I heard from one of my contacts in India today who said, “there is no proper route to buy an Amazon kindle in India yet”, and, “most of the readers in India are not comfortable with card-transactions online”.
I had a Kindle gifted to me from my parents in the UK, but since they registered it there (they wanted to put some books on it) I couldn’t use it with I kept being sent to the store, but then being in the US I had to pay for international delivery fees.
Very interesting, David, but… Wasn’t this already happening with Australia and many other countries, for example in South America? I live in Australia and buy my books through I’m not sure but I think authors whose books are bought in Australia get only 35%.
I’m going to trust Amazon to act in their own interest, which includes treating India like a real market.
The books are much cheaper, and you’re saving paper.” But for many newer titles that are now priced above $9.99, there’s a new “Digital List Price” listed that matches the hardcover list price.
The result has been a slow creep in pricing on some titles—in some cases to levels above the price of a paper edition of the same book—for a digital edition that you can’t resell, give away to someone else, or read on any other device.
It’s been a little over a year since Amazon released the Kindle, and now publishers are finally getting the chance to set their own pricing on ebook editions.
Well, I am currently at book 6, and after reading this thread thought i would take a look, and see that the paperback is out, at $7.99, and the kindle version is $11.99! It doesn’t really hit home until your ox is the one being gored! Well, I guess I will order it from the library – i certainly have enough to read until it comes.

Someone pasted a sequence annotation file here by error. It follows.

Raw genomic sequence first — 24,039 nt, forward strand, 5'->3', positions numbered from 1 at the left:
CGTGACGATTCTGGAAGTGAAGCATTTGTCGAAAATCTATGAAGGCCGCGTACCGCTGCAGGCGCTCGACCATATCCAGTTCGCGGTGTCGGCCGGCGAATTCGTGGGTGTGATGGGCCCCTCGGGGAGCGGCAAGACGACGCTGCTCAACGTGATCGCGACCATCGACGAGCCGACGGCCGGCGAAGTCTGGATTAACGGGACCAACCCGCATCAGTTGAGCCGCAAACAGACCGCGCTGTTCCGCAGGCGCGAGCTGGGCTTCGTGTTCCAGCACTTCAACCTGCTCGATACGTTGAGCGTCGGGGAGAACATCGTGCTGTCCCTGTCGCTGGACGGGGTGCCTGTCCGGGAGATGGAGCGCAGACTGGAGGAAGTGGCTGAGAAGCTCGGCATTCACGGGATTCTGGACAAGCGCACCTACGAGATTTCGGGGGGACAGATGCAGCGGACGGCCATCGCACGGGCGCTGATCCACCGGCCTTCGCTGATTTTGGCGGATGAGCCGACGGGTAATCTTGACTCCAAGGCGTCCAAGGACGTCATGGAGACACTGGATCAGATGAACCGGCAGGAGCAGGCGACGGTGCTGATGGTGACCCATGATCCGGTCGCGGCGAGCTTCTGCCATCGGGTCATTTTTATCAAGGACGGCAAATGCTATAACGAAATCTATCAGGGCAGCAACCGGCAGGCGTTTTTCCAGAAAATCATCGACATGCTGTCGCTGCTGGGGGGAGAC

If publishers succeed in shifting the average price closer to current print prices, they’ll have wiped out half of what made the Kindle an attractive choice in the first place.
You can download free samples of books to your Kindle, and then at the end of the sample click a “buy it now” link to automatically purchase the title and send it to your device.
But regardless of genre, it appears that publishers who are pricing titles higher are positioning Kindle editions closer to hardcover editions than paperback.
In other words, I think by setting the price, higher, they are getting the people who would pay $26 for the hardcover, but not the people who would try the book, just ’cause it is under $10.
When Oprah raved about the Kindle last Fall on her TV show—effectively re-launching the product to the masses right before the holiday shopping season, with a smiling Jeff Bezos at her side—she said, “I know it’s expensive in these times, but it’s not frivolous because it will pay for itself.
E.M. Tippetts wrote an endearing love story that I will surely recommend to my friends but I happily breathed a sigh of relief knowing that I can also gift this clean romance novel to my teen nieces as well! Without giving anything away, there’s an important message conveyed in the story with which teen readers just might take to heart after reading this lovely, contemporary fairy tale.
Does Chloe finally get her fairytale? You’ll have to read the book to find out.
So, I’m going to tell you whether I liked the story, and whether the book met the expectations I set for every book I read.
She didn’t have a huge role to play in this book and she didn’t even know Chloe’s past but you could tell she was a good friend of Chloe’s.
I finished reading this book with tears streaming down my face; needless to say I loved it! The characters are smartly written and likeable (well most are), and come complete with real-life issues that readers of various ages will relate to.